1. I used to use Photoscape quite a bit, but with all the great things they've added to Picmonkey, I just use that now. The number one thing I see in new blogs is small photos. This is eye candy and needs to be large.

  6. I wonder if this can be done in Picasa editing. I need to really do something because I think my pics are too many pixels, thus too much load time. When I export them as smaller pixels in Picasa they end up fuzzy on the blog.
    I will try pic monkey Brenda.

    1. ok…just fyi, if you use picasa will let you reduce the pixel size. Then you export it to the folder of your choice. I will try this for my pics Brenda as I am afraid my pics take too long to load. Sheila

    2. It's important that your blog doesn't take too much time to load. You can go to Pingdom Tools and see how long it takes to load.

    1. No, not necessarily. I could size mine at 600 pixels, then add them to a post and hit X-Large, and they'd look different than if I hit Large. The pixels are the many, many units, let's say, that make up a photo. But coming straight out of the camera, it's usually over 3000, as I wrote above. And that's way too many for our needs. Because the more pixels, the longer it takes to load the blog.

    1. I didn't know that for a long time. I used to size mine on Blogger at X-Large. But if you do Original, they will be exactly the same size all the way down your blog. And I like that uniform look.

  7. So enjoyed your pics. I try, but my hands shake so I am lucky if my pictures have heads on the people. I don't know how to do all of those neat things that you do, so thank you for sharing your photos with all of us. Blessings, Carolyn in Florida

    1. Have you tried leaning up against something, or sitting down. Sometimes I do that. I might lean up against a tree or the wall. You could get a tripod. But I like to go out and take photos and wouldn't want to haul it around.

    1. I just never really saw the point. If someone wants it bad enough, I've heard they can probably take it off with Photoshop. And I just plain don't like to obscure anything in my photo with a watermark. I just hate it when someone puts the watermark in a very noticeable spot. Ruins the photo for me. Guess I'm a purist in the regard!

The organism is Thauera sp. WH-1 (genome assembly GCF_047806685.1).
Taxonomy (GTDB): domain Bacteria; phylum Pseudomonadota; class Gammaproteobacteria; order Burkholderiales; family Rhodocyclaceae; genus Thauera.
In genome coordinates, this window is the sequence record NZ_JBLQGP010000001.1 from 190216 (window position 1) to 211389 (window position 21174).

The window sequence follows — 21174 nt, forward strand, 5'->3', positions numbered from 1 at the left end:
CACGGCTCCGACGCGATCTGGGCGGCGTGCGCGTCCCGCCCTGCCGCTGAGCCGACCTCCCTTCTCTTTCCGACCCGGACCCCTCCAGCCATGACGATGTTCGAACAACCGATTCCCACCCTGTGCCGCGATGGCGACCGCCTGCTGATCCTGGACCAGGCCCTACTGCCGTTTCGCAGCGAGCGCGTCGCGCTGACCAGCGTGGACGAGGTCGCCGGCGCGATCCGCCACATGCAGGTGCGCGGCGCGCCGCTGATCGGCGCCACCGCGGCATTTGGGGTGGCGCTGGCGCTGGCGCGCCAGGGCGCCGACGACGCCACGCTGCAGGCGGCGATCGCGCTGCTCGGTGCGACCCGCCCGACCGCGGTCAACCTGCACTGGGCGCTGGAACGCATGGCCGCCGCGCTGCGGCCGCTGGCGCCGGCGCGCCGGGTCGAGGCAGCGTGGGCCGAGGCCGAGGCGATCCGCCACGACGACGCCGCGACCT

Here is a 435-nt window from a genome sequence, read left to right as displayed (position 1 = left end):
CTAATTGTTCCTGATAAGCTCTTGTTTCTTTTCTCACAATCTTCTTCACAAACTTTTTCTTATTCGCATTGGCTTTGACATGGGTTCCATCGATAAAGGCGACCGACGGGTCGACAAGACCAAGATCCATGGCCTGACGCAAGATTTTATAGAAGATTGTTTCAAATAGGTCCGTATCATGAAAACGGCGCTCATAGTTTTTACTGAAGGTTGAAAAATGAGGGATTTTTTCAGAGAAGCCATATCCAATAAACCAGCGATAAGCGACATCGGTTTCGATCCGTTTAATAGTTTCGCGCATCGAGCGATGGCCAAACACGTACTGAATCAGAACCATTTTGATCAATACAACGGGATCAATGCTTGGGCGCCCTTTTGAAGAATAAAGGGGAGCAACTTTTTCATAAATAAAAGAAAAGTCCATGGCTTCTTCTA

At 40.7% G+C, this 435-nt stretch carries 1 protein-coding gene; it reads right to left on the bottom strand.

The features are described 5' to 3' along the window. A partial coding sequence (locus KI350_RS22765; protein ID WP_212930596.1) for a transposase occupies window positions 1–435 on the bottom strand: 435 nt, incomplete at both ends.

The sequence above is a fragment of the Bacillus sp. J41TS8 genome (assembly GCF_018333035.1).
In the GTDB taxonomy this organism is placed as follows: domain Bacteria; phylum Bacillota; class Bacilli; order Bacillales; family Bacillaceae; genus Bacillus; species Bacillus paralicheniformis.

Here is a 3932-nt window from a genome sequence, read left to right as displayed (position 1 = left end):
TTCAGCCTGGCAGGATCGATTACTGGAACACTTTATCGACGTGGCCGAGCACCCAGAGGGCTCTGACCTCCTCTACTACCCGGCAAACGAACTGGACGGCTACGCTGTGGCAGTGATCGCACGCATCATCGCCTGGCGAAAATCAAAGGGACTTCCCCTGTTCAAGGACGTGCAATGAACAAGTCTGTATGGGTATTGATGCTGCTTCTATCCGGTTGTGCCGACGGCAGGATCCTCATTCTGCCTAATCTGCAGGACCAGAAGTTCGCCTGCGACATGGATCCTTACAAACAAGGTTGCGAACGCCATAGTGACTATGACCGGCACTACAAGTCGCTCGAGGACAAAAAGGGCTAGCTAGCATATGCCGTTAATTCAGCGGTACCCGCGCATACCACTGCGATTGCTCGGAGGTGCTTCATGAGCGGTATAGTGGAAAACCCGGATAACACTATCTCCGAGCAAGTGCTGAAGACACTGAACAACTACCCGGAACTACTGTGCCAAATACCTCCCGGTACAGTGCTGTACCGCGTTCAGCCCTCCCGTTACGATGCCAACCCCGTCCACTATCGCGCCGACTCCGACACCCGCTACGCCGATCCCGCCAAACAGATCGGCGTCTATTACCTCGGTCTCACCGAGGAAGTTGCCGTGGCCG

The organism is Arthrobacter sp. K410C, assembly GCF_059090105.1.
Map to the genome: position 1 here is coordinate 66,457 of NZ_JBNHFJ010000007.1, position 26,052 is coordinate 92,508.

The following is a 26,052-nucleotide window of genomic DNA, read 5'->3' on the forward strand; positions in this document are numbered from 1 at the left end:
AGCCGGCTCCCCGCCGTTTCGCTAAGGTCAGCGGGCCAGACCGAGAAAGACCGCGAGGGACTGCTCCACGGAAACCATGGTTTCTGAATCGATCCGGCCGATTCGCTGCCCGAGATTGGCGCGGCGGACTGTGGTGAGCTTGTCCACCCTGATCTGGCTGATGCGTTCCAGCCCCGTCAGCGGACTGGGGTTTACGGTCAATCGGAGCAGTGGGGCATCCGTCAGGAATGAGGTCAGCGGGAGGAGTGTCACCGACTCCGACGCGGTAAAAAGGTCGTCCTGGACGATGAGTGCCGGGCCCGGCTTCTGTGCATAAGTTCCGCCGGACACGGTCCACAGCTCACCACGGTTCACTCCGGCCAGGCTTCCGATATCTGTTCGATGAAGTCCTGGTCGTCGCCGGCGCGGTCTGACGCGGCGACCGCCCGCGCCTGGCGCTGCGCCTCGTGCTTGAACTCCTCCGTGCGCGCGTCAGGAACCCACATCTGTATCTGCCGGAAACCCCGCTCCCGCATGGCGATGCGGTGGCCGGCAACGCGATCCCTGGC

2. That's exactly why I don't do it. If someone wants my silly pictures bad enough, they'll figure out how to do it regardless if I have a watermark. Besides, I don't think enough of my own photography to worry about it lol

    1. It was done with my camera. For years I've had a Canon Digital Rebel. Probably 7 years old now. What you do is this: Hold down the button enough to focus. Move this way and that. When you move, it will automatically change what it is focusing on, thus changing what blurs out. That's how you get a different blurry effect on different things. I always just use Standard Mode and never use flash. I'm to lazy to learn manual!

    2. I remember depth of field from a photography class I took many years ago at the Southwest Craft Center in San Antonio, TX. We actually used film! And chemicals to develop it! Such good memories of a wonderful experience…..

  8. This is a great tutorial Brenda! I always have to remind myself to take a wider shot rather than zooming in because I like just to zoom in on something when I'm photographing it. And when you zoom in on a photo you can't crop it, lol

    1. Depends. Even when you zoom in, straight out of the camera it's probably going to be over 3000 pixels. So you could crop part of a flower. Or part of the scenery, etc. As long as you've got that many pixels to start out with, you can pretty much do what you want.

    2. Then after I crop and save that pic, while still in Picmonkey, I hit the arrow that makes it go backwards. Then I look at Resize and if I'm back to the original size, say 2500-3000, then I can start cropping all over again.